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The Holmes Page The ISO Open Systems Interconnection Model

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The International Standards Organization Open Systems Interconnection (ISO/OSI) model describes the communication process as a hierarchy of layers, each dependant on the layer directly beneath it. 
Each layer has a defined interface with the layer above and the layer below. This interface is made flexible so that designers can implement various communication protocols and still follow the standard. All of the major network operating systems conform to the ISO/OSI model. 
Layer 1: Physical

This layer defines the physical connection between the computer and the network, including the mechanical aspects of the connection (cables and connectors) and the electrical aspects (voltage, current levels, and the techniques used to modulate the signal). This layer also defines the network's topology. 
Layer 2: Data Link

This layer defines the protocol that computers must follow to access the network for transmitting and receiving messages. These messages are sent onto the network as specially formatted discrete frames of information rather than being continuously broadcast. If data input to this layer is large enough, the data-link layer will break it up into several frames. This layer also specifies handling of frame-receipt acknowledge (if required).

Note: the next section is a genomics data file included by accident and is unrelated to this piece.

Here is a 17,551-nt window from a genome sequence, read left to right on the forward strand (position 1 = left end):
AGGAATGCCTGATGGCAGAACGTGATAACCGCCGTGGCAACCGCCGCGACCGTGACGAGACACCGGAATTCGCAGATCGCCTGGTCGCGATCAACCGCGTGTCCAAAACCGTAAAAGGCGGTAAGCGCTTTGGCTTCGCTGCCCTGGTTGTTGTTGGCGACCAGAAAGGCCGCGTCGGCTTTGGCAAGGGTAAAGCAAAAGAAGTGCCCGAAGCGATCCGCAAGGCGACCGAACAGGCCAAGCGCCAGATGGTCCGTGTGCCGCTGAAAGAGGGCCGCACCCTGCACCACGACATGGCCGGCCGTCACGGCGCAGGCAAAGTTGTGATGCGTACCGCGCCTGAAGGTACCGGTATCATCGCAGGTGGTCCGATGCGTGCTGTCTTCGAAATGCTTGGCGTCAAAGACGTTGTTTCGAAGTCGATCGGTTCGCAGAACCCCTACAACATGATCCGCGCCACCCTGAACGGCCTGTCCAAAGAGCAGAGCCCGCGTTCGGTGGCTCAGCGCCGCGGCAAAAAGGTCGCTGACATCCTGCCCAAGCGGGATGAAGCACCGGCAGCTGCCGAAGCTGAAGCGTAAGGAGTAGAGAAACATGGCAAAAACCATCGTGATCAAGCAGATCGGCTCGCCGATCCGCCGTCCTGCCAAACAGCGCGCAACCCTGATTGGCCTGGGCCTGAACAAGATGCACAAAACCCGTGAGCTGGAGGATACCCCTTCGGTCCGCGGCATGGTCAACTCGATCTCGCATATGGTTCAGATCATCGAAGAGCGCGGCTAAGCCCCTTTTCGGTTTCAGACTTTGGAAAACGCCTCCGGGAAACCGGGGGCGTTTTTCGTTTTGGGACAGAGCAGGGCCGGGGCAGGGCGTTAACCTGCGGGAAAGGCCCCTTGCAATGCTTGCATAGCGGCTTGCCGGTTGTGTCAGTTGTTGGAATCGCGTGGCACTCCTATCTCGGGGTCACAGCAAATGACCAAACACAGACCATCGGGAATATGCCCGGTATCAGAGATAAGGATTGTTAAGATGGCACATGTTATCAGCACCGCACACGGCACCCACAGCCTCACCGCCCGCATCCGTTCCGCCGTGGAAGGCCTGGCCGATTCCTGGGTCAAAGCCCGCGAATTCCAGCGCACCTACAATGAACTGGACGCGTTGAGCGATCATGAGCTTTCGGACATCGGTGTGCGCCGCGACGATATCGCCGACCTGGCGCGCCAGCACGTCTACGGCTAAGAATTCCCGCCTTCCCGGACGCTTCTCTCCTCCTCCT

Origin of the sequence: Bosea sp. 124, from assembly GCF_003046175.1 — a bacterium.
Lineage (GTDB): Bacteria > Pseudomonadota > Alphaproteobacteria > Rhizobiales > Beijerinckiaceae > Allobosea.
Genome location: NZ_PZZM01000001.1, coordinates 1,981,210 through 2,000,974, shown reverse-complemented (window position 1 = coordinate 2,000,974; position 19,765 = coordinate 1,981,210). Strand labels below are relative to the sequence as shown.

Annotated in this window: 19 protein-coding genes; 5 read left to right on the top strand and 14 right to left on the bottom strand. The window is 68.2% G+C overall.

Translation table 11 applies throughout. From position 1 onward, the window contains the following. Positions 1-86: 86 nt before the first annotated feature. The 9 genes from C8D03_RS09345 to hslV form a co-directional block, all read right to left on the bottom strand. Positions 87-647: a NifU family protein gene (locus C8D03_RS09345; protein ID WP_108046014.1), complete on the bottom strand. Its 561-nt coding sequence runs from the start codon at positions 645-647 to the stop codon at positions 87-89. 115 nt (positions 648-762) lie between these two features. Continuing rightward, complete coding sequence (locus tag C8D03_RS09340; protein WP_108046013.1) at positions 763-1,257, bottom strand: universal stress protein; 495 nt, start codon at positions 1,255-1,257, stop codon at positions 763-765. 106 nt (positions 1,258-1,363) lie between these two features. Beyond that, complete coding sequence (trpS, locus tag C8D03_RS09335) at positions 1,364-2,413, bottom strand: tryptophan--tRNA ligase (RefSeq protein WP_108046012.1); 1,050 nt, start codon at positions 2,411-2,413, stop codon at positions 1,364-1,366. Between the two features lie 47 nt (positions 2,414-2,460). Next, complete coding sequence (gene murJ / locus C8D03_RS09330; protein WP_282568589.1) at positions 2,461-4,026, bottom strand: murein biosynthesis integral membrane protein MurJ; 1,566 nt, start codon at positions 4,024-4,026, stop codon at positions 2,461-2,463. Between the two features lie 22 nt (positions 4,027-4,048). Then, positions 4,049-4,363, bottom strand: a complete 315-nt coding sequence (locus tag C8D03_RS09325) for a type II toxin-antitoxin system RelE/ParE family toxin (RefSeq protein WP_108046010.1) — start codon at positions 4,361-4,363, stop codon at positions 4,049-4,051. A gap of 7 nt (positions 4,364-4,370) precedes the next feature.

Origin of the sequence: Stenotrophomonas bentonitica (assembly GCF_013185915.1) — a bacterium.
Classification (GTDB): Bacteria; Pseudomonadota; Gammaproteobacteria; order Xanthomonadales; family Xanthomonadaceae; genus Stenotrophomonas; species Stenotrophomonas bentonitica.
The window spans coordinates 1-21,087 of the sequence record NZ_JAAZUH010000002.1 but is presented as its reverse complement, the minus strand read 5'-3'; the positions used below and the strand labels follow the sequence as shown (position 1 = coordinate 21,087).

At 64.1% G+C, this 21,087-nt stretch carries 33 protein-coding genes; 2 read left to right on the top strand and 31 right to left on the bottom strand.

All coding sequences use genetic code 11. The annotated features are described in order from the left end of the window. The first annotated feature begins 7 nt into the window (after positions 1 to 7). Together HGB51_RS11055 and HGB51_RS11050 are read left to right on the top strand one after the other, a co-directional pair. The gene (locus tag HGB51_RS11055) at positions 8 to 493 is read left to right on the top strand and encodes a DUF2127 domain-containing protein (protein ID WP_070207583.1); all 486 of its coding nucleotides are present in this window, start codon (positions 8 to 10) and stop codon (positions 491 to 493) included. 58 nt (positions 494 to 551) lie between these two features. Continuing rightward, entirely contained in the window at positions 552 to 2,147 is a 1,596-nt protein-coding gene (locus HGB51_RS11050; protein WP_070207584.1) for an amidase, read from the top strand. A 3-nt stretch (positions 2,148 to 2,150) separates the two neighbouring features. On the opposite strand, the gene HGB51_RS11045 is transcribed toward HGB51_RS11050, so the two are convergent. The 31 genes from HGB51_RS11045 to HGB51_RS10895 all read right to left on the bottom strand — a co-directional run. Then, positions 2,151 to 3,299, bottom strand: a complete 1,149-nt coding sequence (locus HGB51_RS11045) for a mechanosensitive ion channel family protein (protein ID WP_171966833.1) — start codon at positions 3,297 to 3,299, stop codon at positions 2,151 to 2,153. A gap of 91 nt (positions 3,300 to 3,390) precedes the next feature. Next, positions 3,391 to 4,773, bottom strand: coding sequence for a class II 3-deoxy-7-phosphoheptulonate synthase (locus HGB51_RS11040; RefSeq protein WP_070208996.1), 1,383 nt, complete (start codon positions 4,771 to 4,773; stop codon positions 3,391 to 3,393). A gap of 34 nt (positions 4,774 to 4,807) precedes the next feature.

The first two layers together are called the Hardware Layer.

Layer 3: Network

This layer defines how packets -- communications composed of a defined format of data frames -- are routed and relayed between networks. It also regulates packet flow and defines how status messages are sent to computers on the network. 
Layer 4: Transport

The transport layer defines how you address the physical locations/devices on the network, how connection between nodes can be made and un-made, what the protocol is for guaranteed message delivery, and how to handle the inter-network routing of messages. 
Layer 5: Session

This layer functions as the conceptual interface to the transport layer for applications. For example, it is this layer that lets you refer to devices by name rather than by their network address. This lets you write software that will run on any given installation of a given kind of network. 

Layers three, four, and five are frequently described as the network's subnet level. NETBIOS and LU 6.2 (the basis for IBM's Advanced Program-to-Program Communications software) on IBM's Token-Ring Network, MAP, and TOP are all examples of subnet protocols. Although inconvenient, it is possible to support more than one protocol in a single subnet. (A device called an internet can join networks with different hardware levels but identical subnet and upper levels. If subnets are also different, the connection is then called a gateway.)

Layer 6: Presentation

This layer defines how applications can enter the network, and it translates the format and syntax of the data they produce and consume for it's transmission on the network. 
Layer 7: Application

This uppermost layer simply defines the network applications that support file serving. Conceptually, this is where electronic mail and other network utility software exists.

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